"Anna Fox lives alone—a recluse in her New York City home, unable to venture outside. She spends her day drinking wine (maybe too much), watching old movies, recalling happier times . . . and spying on her neighbors.


Then the Russells move into the house across the way: a father, a mother, their teenage son. The perfect family. But when Anna, gazing out her window one night, sees something she shouldn't, her world begins to crumble—and its shocking secrets are laid bare.


What is real? What is imagined? Who is in danger? Who is in control? In this diabolically gripping thriller, no one—and nothing—is what it seems."

17. "An American Marriage" by Tayari Jones

"Newlyweds Celestial and Roy are the embodiment of both the American Dream and the New South. He is a young executive, and she is an artist on the brink of an exciting career. But as they settle into the routine of their life together, they are ripped apart by circumstances neither could have imagined. This novel is an exploration of love, loyalty, race, justice, and both Black masculinity and Black womanhood in 21st century America."

18. "The Sun Is Also a Star" by Nicola Yoon

"Natasha: I'm a girl who believes in science and facts. Not fate. Not destiny. Or dreams that will never come true. I'm definitely not the kind of girl who meets a cute boy on a crowded New York City street and falls in love with him. Not when my family is twelve hours away from being deported to Jamaica. Falling in love with him won't be my story.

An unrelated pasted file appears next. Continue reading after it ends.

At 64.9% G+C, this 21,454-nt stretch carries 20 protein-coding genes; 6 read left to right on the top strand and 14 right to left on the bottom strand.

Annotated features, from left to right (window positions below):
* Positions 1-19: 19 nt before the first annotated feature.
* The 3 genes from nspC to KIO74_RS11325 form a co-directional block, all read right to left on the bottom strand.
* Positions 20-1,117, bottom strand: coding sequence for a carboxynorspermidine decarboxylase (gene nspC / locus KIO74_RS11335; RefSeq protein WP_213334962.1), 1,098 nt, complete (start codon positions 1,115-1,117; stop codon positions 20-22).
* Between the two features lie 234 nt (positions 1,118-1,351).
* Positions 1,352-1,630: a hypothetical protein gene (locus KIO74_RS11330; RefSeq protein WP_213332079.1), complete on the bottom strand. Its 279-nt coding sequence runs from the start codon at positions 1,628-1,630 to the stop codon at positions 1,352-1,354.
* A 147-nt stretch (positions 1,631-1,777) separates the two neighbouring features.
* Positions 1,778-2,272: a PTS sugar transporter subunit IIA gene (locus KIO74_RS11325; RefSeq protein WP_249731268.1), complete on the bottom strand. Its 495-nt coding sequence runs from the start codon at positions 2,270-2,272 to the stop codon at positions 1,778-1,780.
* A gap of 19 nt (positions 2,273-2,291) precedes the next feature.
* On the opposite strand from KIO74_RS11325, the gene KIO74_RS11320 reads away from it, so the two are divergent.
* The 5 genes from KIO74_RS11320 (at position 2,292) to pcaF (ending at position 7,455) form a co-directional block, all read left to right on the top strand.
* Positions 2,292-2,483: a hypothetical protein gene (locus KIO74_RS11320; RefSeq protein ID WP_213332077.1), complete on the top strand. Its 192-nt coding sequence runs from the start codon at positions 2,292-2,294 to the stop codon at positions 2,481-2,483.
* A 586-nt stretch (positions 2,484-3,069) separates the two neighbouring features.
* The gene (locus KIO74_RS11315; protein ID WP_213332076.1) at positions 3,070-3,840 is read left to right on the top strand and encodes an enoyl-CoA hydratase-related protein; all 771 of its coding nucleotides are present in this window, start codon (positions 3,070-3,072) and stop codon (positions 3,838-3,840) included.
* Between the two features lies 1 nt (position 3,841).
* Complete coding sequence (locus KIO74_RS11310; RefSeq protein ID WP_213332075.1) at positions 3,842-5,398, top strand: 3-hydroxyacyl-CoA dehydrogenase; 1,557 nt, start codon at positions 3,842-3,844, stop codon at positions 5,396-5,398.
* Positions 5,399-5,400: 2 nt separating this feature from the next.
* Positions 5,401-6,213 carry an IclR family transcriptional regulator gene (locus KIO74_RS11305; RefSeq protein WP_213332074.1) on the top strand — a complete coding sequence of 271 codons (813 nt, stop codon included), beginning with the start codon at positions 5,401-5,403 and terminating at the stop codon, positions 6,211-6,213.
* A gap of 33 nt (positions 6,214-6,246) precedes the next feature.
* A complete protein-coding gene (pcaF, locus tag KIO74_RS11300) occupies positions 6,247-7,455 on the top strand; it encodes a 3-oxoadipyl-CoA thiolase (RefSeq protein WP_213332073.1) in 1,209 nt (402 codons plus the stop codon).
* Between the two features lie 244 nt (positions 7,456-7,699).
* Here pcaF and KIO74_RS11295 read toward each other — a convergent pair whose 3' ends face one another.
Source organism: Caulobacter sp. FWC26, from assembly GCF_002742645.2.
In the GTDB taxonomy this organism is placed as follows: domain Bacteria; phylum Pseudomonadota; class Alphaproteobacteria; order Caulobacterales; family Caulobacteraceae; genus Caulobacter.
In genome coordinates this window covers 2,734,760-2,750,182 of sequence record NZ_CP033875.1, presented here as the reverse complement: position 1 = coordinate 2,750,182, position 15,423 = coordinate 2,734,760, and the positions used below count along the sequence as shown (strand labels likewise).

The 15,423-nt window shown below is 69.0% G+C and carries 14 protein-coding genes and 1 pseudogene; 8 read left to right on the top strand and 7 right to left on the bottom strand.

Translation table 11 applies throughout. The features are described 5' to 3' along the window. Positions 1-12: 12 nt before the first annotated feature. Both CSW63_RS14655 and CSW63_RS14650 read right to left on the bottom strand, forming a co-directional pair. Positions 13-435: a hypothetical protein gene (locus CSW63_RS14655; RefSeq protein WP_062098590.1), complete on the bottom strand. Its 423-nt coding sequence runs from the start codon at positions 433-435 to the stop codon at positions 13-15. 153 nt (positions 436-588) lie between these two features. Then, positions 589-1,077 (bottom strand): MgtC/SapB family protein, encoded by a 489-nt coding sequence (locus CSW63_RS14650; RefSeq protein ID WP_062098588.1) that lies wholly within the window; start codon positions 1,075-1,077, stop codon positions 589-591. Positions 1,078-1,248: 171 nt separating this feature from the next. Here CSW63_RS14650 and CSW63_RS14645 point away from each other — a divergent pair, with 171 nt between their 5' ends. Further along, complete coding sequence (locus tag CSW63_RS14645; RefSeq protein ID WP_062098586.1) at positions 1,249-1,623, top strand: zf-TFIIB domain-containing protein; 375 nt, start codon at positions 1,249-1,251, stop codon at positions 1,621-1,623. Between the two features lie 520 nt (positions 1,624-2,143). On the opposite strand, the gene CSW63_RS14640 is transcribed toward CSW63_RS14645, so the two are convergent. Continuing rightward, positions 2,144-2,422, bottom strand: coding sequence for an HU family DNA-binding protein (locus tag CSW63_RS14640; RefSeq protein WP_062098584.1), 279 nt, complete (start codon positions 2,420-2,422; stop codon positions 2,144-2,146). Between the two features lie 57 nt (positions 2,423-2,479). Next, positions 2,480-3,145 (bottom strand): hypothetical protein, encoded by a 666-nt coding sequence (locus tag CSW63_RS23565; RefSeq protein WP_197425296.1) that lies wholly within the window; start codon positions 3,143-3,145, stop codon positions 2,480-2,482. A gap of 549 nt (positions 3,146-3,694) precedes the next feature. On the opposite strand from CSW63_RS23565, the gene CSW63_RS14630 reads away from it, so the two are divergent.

Daniel: I've always been the good son, the good student, living up to my parents' high expectations. Never the poet. Or the dreamer. But when I see her, I forget about all that. Something about Natasha makes me think that fate has something much more extraordinary in store—for both of us.

The Universe: Every moment in our lives has brought us to this single moment. A million futures lie before us. Which one will come true?"



19. "The Hate U Give" by Angie Thomas

"Sixteen-year-old Starr lives in two worlds: the poor neighbourhood where she was born and raised and her posh high school in the suburbs. The uneasy balance between them is shattered when Starr is the only witness to the fatal shooting of her unarmed best friend, Khalil, by a police officer. Now what Starr says could destroy her community. It could also get her killed."

And many, MANY more!

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Awkward — Friend Or Foe?

A twenty-year-old's attempt to accept awkwardness.